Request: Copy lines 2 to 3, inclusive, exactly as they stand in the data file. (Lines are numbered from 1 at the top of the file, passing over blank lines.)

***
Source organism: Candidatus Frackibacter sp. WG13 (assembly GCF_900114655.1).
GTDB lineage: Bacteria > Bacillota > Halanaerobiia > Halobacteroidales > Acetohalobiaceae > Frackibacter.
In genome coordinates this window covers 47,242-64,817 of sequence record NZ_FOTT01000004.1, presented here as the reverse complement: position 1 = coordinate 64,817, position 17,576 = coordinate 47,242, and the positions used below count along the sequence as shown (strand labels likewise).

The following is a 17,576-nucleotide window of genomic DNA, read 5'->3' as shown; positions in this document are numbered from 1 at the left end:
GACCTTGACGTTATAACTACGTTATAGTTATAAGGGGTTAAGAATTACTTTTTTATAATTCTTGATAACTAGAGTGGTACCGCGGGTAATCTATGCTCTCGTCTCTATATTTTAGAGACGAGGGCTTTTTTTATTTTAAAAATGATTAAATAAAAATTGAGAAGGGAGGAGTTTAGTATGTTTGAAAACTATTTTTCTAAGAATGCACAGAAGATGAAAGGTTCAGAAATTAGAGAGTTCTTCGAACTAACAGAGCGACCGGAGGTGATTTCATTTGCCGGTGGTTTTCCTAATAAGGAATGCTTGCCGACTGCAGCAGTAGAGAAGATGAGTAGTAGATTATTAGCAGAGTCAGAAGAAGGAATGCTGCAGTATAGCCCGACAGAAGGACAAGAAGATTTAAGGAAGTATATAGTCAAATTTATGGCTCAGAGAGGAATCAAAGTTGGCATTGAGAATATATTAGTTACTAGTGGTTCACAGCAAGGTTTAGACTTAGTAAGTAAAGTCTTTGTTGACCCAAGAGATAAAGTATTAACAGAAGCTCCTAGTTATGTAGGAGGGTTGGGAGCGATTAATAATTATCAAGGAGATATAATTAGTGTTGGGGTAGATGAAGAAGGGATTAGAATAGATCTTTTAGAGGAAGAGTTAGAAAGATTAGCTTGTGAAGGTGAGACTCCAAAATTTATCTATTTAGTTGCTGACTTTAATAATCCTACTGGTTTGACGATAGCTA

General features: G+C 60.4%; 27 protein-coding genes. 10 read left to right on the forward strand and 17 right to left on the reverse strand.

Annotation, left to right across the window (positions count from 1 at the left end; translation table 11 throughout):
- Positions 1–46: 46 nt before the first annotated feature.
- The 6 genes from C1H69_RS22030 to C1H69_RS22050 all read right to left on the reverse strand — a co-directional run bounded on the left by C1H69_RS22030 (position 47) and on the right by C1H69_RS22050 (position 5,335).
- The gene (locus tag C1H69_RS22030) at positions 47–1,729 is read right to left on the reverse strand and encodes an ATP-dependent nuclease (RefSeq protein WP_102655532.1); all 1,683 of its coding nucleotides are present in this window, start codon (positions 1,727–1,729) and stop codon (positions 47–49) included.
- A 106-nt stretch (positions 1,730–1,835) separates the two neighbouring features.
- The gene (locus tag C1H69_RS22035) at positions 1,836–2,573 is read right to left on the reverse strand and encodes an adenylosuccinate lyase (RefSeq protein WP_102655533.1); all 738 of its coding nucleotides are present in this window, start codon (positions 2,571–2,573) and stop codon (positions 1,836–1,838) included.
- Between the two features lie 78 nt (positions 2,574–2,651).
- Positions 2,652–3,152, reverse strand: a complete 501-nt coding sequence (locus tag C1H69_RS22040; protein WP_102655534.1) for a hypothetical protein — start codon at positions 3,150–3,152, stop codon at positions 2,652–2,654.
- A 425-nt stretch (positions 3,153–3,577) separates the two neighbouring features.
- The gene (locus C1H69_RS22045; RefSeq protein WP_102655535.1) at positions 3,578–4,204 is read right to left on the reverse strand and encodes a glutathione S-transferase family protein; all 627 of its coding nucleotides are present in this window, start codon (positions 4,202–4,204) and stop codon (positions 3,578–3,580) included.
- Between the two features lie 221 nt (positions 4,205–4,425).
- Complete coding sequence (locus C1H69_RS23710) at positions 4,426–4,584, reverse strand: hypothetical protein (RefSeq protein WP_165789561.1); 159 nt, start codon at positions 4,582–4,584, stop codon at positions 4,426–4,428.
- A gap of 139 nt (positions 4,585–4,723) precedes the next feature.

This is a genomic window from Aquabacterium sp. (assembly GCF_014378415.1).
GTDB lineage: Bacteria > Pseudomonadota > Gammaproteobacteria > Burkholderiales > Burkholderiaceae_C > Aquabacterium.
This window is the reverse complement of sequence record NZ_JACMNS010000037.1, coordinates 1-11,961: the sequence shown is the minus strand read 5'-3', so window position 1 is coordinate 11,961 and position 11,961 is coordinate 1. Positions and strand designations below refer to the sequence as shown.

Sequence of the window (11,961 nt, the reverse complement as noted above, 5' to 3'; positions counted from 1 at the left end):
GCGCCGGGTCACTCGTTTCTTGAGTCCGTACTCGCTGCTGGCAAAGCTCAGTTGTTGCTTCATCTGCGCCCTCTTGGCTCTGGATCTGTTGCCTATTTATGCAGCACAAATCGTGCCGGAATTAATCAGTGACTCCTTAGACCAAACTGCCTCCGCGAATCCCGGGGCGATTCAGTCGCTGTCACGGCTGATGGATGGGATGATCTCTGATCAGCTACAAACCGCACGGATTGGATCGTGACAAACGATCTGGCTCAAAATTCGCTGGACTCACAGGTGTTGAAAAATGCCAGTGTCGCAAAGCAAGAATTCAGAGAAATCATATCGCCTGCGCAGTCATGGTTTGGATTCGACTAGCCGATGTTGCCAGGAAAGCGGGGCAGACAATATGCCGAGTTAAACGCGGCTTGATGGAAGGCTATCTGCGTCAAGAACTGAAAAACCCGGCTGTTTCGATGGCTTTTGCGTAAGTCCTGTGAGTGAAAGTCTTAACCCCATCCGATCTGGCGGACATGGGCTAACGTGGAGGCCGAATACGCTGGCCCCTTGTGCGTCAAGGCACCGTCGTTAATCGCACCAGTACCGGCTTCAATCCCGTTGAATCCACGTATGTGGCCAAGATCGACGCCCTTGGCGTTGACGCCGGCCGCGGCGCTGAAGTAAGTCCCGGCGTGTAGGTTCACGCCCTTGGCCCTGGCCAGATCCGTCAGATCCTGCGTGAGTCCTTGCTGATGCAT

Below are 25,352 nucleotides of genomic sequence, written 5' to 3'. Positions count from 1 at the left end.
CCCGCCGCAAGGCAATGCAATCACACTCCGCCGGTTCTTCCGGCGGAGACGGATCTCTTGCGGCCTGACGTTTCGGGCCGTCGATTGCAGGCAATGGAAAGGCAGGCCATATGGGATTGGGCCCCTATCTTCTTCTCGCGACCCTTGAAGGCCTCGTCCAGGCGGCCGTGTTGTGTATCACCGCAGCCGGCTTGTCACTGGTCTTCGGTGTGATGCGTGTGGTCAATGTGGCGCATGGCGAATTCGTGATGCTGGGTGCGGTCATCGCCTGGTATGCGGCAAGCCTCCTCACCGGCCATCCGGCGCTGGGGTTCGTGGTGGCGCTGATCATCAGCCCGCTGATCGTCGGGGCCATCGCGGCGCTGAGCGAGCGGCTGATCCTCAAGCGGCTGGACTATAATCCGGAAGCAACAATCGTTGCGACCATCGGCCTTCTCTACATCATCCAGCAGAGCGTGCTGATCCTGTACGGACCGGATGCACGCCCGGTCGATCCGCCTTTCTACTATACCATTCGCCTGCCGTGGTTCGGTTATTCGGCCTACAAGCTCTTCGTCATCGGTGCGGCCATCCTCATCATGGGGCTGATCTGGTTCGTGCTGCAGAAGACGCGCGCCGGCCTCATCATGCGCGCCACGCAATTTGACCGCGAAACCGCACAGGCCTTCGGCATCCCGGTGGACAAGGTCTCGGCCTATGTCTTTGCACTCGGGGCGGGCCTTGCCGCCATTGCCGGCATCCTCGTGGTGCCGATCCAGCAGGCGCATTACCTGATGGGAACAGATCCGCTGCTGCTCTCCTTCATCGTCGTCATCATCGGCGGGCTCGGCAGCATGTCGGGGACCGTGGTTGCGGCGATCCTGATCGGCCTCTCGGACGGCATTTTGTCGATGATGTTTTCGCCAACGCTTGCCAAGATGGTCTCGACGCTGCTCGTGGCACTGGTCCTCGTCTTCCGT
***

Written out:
GTDB lineage: Bacteria > Bacillota > Halanaerobiia > Halobacteroidales > Acetohalobiaceae > Frackibacter.
In genome coordinates this window covers 47,242-64,817 of sequence record NZ_FOTT01000004.1, presented here as the reverse complement: position 1 = coordinate 64,817, position 17,576 = coordinate 47,242, and the positions used below count along the sequence as shown (strand labels likewise).